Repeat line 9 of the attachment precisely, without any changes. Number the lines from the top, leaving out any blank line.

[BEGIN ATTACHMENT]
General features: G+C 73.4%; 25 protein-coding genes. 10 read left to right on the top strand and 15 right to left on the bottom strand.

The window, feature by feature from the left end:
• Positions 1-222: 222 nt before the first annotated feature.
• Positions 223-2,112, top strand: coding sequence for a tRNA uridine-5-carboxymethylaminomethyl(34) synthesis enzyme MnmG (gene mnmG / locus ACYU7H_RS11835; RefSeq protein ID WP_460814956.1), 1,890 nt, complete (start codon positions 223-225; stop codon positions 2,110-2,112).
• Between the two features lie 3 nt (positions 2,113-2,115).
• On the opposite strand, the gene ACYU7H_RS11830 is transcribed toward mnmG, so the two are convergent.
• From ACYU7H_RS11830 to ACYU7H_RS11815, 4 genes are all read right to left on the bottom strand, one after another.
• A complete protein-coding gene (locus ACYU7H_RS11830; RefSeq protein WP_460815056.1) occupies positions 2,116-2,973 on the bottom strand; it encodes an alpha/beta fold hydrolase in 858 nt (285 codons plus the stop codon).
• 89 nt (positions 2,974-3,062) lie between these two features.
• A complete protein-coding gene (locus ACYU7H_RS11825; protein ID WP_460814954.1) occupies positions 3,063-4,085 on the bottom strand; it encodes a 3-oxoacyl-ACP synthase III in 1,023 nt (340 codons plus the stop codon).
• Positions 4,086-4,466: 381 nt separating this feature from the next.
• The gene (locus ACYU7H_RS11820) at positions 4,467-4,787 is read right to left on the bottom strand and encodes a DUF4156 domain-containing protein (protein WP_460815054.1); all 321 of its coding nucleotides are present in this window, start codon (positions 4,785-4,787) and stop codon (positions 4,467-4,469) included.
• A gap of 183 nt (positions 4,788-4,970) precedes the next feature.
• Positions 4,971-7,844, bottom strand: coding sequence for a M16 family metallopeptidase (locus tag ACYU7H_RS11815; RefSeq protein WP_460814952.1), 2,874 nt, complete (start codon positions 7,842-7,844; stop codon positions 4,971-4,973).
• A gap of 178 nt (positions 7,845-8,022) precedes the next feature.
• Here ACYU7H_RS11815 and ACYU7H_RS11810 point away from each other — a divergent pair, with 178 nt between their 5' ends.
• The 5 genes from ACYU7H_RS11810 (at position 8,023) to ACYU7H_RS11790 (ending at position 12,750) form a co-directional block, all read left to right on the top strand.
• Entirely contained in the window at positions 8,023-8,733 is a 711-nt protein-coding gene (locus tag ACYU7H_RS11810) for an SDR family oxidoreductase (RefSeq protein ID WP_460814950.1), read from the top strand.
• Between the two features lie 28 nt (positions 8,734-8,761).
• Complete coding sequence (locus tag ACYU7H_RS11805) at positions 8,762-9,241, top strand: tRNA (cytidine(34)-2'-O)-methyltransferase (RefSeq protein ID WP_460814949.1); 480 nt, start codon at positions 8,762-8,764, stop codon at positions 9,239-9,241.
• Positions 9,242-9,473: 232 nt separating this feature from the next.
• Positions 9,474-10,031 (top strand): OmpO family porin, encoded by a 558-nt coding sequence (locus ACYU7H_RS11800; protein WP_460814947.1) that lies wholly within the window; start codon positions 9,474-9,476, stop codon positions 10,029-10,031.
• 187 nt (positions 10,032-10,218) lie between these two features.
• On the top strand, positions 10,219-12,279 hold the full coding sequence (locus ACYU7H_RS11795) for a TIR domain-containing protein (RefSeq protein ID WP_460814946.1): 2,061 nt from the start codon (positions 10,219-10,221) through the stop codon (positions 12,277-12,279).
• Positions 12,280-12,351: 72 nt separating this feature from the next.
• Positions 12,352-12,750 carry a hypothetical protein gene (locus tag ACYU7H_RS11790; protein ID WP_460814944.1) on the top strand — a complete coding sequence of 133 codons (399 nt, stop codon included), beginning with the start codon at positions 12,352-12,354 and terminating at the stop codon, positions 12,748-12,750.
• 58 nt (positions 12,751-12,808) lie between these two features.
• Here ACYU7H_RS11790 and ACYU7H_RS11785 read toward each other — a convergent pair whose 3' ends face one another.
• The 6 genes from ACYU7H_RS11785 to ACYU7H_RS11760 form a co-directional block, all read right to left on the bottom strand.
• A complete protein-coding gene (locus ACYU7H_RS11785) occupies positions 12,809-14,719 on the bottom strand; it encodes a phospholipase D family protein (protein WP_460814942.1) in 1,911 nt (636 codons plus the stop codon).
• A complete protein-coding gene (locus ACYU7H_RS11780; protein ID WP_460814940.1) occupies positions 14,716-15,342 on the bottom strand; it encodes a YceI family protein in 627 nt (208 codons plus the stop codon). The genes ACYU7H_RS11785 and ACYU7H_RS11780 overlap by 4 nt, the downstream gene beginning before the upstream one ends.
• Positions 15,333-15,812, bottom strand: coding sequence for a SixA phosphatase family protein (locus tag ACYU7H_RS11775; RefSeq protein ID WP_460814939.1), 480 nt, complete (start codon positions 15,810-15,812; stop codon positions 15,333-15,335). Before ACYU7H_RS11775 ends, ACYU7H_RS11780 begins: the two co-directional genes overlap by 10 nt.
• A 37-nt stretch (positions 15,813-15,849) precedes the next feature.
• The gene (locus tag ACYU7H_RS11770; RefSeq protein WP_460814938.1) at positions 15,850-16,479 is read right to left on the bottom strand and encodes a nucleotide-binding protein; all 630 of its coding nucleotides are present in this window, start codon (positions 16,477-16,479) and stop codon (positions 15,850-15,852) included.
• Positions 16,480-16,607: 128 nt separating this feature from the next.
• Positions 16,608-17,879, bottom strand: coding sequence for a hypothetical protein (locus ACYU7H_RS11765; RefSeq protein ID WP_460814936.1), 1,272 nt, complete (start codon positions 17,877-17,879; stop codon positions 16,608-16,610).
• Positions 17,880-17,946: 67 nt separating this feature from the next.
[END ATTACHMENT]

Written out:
• 89 nt (positions 2,974-3,062) lie between these two features.